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Covid 19: Number of new cases could be turning downward

© Belga

An average of 1,528.7 people per day tested positive for the new coronavirus (Covid-19) in Belgium during the past week, according to the latest figures by Sciensano on Saturday.

The trend of new infections per day increased by 24% over the 7-day period from 17 to 23 September. Daily cases hit a peak on Monday 21 September, when 2,165 new infections were recorded. Since then the number has been going down.

In week 38 (14 to 20 September) a total of 10,127 tests were positive, the highest weekly total since early April. Week 39, which ends today, saw the number go down to 7,368.

Additionally, 168.3 infections were confirmed per 100,000 inhabitants over the past two weeks, which is an increase of 144% compared to two weeks earlier. The number continues to increase, but the rate of increase is slowing.

The total number of confirmed cases in Belgium since the beginning of the pandemic is 112,803. The total reflects all people in Belgium who have been infected, and includes confirmed active cases as well as patients who have since recovered, or died as a result of the virus.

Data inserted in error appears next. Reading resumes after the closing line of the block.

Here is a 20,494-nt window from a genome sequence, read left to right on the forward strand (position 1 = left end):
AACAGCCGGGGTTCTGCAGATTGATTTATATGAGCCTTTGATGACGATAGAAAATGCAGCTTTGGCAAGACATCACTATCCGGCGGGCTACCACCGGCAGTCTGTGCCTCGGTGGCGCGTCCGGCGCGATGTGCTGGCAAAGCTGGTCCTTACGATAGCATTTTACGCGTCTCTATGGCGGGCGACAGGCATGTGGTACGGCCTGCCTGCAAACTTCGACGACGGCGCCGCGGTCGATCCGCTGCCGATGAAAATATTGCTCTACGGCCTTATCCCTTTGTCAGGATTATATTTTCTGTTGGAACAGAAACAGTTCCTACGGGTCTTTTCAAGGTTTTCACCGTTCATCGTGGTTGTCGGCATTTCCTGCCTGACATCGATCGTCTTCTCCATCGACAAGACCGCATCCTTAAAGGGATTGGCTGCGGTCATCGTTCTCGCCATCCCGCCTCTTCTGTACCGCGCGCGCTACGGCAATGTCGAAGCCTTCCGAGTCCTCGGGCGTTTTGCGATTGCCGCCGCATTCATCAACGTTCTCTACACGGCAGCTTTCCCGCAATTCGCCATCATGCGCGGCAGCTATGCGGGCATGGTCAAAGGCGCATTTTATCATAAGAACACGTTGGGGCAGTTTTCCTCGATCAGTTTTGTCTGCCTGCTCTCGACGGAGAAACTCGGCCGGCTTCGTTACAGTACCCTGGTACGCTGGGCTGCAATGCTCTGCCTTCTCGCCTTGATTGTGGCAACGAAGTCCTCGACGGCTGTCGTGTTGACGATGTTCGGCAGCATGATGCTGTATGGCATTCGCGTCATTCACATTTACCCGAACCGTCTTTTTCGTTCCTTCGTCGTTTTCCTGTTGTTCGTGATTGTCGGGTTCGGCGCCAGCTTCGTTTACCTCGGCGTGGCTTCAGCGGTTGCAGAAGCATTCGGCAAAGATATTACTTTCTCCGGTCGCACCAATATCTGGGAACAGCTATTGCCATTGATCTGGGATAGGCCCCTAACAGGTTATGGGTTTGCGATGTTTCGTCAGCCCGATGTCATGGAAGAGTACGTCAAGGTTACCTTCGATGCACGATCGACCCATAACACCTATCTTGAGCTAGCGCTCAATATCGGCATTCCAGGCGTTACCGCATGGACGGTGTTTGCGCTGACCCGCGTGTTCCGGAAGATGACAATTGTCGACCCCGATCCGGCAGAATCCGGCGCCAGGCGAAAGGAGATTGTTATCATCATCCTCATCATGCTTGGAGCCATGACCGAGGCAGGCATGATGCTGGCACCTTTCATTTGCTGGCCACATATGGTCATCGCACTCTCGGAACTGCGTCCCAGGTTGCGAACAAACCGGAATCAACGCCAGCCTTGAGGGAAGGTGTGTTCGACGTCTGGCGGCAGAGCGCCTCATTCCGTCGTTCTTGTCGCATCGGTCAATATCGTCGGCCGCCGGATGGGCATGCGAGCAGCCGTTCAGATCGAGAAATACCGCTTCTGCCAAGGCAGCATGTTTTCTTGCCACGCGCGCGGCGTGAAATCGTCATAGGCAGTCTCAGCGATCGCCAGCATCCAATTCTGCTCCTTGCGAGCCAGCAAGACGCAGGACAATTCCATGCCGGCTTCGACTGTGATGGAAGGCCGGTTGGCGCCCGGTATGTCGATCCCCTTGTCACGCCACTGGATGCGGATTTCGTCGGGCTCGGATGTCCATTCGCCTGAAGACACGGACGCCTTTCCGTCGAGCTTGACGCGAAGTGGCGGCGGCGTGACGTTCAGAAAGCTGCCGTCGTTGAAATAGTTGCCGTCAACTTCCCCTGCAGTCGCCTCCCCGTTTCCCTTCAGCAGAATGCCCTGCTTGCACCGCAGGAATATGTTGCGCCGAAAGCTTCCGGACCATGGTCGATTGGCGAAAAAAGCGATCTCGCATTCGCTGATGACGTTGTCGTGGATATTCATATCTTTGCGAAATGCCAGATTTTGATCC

Between 17 and 23 September, an average of 64.9 new hospitalisations per day were recorded, up from 55 per day the week before.

In total, 626 patients are currently in hospital, which is six more than yesterday. Of those patients, 120 are in intensive care, 11 more than yesterday. Patients on a ventilator number 60, three more than yesterday.

An average number of 4.1 deaths occurred per day over the past week, a rise of 1.4% compared to the average the week before. The total number of deaths in Belgium since the beginning of the pandemic is currently 9,974five more than yesterday.

Since the start of the pandemic, a total of over 3 million tests have been carried out.

Belgium’s reproduction number (Rt) is currently 1.25, according to Sciensano’s figures. This means that, across the country, one infected person infects more than one other person on average, and that the epidemic is still growing.

The Brussels Times